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Higher Taxes Vs. Lower Surplus Takes Center Stage In Road Funding Committee

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Brian Hefele
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https://www.flickr.com/photos/brhefele/6973020335

Senate lawmakers and House Democrats pushed back Monday against those advocating for the House Republican road funding proposal and its two tax increases. 

Lawmakers heard about an hour of public testimony on road funding from local government officials and road construction industry representatives.  And the people who testified all say none of the plans offered this year provide a permanent solution. 

But those testifying, such as civil engineer John Brand, say the best option is the House Republican plan, which shifts more money to state and local roads by raising gas and cigarette taxes.

“It puts us in a great place and it will be less of an investment and cost down the road if we do it now,” Brand says.

On the other side, senators like Senate fiscal leader Luke Kenley (R-Noblesville) are pushing a one-time infusion of state surplus money. They say this will help in the short term and give the state time to develop a long term solution over the summer.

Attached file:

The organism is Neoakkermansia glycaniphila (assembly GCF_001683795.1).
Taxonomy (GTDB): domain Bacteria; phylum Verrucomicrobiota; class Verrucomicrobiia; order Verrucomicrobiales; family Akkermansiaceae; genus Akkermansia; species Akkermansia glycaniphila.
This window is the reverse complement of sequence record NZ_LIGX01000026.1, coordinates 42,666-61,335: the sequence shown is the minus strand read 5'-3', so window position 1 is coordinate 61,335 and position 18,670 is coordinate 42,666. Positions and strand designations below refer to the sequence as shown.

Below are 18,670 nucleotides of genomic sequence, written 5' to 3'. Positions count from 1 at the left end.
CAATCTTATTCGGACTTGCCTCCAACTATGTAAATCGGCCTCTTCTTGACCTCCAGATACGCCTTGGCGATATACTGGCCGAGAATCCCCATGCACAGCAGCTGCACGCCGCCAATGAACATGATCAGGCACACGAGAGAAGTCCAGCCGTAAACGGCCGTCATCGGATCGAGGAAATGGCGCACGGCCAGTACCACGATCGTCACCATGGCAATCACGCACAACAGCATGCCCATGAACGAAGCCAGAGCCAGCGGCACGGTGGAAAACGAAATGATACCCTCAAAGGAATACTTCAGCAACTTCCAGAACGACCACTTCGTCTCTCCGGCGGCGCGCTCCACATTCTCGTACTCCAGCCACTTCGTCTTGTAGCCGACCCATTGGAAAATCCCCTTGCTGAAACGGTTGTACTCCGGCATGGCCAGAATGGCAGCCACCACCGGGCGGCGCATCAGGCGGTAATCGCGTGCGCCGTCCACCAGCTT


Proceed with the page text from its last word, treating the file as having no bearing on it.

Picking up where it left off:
And Kenley says the four-cent gas tax increase in the House GOP plan isn’t a long term answer.

“If we had to come back next year and add another four cents, then what do we do?” Kenley says. “What do we tell the taxpayer? We said ‘We got it done this last year but we didn’t really get it done.’”

House and Senate lawmakers will hash out a deal behind closed doors before Thursday’s expected end of session. 

Brandon Smith is excited to be working for public radio in Indiana. He has previously worked in public radio as a reporter and anchor in mid-Missouri for KBIA Radio out of Columbia. Prior to that, he worked for WSPY Radio in Plano, Illinois as a show host, reporter, producer and anchor. His first job in radio was in another state capitol, in Jefferson City, Missouri, as a reporter for three radio stations around Missouri. Brandon graduated from the University of Missouri-Columbia with a Bachelor of Journalism in 2010, with minors in political science and history. He was born and raised in Chicago.
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